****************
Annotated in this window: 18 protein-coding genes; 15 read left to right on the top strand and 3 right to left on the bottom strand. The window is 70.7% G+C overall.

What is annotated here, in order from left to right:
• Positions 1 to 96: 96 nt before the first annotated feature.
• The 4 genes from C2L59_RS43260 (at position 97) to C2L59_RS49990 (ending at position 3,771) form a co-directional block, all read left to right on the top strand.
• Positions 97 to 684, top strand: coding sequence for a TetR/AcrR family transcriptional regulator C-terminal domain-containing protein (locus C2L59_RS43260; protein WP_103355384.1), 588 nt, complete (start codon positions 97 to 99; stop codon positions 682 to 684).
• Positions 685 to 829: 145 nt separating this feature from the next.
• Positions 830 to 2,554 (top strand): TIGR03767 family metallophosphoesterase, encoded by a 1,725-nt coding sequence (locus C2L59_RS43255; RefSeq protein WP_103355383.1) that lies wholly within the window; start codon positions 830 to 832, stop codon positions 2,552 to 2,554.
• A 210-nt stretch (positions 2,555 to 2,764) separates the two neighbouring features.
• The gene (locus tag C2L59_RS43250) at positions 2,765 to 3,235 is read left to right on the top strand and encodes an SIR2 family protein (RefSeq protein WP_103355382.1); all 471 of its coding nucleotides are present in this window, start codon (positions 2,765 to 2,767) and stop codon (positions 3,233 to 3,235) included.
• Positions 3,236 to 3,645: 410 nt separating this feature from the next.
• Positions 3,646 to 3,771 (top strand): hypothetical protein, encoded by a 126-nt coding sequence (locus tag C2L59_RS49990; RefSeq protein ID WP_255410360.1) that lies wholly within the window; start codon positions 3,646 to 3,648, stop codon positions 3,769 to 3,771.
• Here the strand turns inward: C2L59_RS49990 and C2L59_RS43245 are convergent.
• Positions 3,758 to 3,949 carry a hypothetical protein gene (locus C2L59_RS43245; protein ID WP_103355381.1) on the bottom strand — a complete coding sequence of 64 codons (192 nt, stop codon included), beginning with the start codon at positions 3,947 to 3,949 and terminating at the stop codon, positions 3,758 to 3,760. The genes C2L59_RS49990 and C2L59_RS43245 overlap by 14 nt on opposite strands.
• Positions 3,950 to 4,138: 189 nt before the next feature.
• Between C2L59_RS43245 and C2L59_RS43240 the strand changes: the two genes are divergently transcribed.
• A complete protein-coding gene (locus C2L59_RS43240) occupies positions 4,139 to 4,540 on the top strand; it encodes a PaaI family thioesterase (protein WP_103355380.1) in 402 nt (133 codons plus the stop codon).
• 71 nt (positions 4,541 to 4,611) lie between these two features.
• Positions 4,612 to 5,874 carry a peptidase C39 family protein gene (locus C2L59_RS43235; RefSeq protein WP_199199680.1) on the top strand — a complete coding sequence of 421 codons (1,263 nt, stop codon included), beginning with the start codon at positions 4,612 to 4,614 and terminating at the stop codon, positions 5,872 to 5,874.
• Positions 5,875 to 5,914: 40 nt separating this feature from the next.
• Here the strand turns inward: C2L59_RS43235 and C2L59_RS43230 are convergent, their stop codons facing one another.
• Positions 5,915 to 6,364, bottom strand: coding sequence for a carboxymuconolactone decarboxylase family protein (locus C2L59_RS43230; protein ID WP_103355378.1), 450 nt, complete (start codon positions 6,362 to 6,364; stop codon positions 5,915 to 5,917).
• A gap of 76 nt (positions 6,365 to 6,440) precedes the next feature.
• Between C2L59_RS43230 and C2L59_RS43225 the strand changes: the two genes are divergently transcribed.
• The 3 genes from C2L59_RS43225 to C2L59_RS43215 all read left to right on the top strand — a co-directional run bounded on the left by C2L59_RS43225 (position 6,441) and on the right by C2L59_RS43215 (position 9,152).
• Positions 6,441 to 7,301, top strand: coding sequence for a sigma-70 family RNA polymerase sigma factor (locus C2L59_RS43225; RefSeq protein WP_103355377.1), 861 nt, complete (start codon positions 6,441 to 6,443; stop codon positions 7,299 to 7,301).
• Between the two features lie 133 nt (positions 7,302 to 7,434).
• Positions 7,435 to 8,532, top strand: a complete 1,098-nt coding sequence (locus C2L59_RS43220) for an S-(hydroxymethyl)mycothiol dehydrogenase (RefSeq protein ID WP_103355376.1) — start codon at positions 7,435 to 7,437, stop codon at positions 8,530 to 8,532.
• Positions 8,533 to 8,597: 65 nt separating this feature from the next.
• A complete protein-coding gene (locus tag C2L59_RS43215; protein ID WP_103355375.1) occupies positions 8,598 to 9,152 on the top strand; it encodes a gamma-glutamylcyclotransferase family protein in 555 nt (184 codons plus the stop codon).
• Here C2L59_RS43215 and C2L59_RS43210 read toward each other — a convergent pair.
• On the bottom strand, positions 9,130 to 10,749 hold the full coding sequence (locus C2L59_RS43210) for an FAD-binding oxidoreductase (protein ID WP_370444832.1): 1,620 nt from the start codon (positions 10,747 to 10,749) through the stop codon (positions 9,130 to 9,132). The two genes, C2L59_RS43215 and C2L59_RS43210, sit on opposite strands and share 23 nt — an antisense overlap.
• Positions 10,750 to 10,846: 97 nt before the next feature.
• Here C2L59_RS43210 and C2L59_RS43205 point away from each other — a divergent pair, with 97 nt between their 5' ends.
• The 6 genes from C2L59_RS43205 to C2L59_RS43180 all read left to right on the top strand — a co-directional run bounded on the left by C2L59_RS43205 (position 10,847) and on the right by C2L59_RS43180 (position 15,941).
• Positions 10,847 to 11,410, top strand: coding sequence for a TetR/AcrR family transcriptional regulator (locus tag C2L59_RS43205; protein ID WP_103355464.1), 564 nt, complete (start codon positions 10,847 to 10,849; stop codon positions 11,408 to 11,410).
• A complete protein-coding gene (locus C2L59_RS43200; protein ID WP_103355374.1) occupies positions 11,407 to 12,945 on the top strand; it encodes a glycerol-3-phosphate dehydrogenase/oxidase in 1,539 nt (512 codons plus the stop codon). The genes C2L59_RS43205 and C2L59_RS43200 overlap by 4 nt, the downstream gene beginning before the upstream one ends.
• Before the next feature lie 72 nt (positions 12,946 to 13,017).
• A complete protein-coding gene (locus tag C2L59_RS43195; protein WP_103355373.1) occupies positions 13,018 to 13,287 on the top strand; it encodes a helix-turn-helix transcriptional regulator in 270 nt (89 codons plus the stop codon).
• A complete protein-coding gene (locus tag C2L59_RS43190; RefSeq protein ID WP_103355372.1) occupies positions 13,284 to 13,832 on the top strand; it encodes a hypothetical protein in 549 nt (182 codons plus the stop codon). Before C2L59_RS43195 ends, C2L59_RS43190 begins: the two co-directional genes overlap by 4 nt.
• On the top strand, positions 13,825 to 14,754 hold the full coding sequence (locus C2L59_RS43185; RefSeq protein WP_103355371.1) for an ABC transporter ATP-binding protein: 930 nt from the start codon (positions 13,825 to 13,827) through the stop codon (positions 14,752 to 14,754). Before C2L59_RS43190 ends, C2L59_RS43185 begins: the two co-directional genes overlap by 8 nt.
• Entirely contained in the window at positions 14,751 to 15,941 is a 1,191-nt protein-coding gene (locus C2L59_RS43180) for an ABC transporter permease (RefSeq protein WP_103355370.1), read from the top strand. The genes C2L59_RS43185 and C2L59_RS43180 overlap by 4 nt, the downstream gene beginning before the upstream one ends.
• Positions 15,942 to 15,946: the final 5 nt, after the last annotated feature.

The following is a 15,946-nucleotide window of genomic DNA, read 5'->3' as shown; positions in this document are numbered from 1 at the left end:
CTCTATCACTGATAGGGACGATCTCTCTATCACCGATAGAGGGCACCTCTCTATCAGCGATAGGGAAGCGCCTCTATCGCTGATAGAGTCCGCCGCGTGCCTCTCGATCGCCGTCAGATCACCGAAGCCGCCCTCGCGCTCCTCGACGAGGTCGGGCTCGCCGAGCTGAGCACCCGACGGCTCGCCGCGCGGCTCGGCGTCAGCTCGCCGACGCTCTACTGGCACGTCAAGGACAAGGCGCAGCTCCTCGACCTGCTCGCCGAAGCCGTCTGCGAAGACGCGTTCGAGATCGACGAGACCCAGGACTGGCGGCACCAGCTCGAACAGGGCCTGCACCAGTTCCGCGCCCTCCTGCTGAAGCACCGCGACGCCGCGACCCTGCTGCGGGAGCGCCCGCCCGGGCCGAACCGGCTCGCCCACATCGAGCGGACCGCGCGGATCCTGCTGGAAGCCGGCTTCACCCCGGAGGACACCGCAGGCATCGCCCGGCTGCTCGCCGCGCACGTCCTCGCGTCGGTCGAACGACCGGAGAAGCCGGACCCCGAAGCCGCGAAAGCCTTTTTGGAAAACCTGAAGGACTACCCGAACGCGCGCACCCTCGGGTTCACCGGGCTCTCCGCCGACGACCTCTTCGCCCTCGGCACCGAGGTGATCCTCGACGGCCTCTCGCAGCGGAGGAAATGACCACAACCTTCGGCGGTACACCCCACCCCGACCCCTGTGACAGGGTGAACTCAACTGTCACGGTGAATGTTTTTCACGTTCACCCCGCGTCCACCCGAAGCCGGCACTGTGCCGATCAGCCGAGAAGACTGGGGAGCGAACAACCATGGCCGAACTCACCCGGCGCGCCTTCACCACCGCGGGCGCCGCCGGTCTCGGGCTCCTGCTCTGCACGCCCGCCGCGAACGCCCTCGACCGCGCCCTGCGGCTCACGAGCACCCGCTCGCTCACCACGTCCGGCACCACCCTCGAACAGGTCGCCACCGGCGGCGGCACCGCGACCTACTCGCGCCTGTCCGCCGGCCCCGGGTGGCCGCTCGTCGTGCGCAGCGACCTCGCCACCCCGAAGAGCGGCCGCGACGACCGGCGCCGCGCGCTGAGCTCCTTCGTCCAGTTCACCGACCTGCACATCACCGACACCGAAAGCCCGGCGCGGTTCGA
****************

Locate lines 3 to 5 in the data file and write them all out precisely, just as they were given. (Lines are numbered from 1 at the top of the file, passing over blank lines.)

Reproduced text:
• Positions 1 to 96: 96 nt before the first annotated feature.
• The 4 genes from C2L59_RS43260 (at position 97) to C2L59_RS49990 (ending at position 3,771) form a co-directional block, all read left to right on the top strand.
• Positions 97 to 684, top strand: coding sequence for a TetR/AcrR family transcriptional regulator C-terminal domain-containing protein (locus C2L59_RS43260; protein WP_103355384.1), 588 nt, complete (start codon positions 97 to 99; stop codon positions 682 to 684).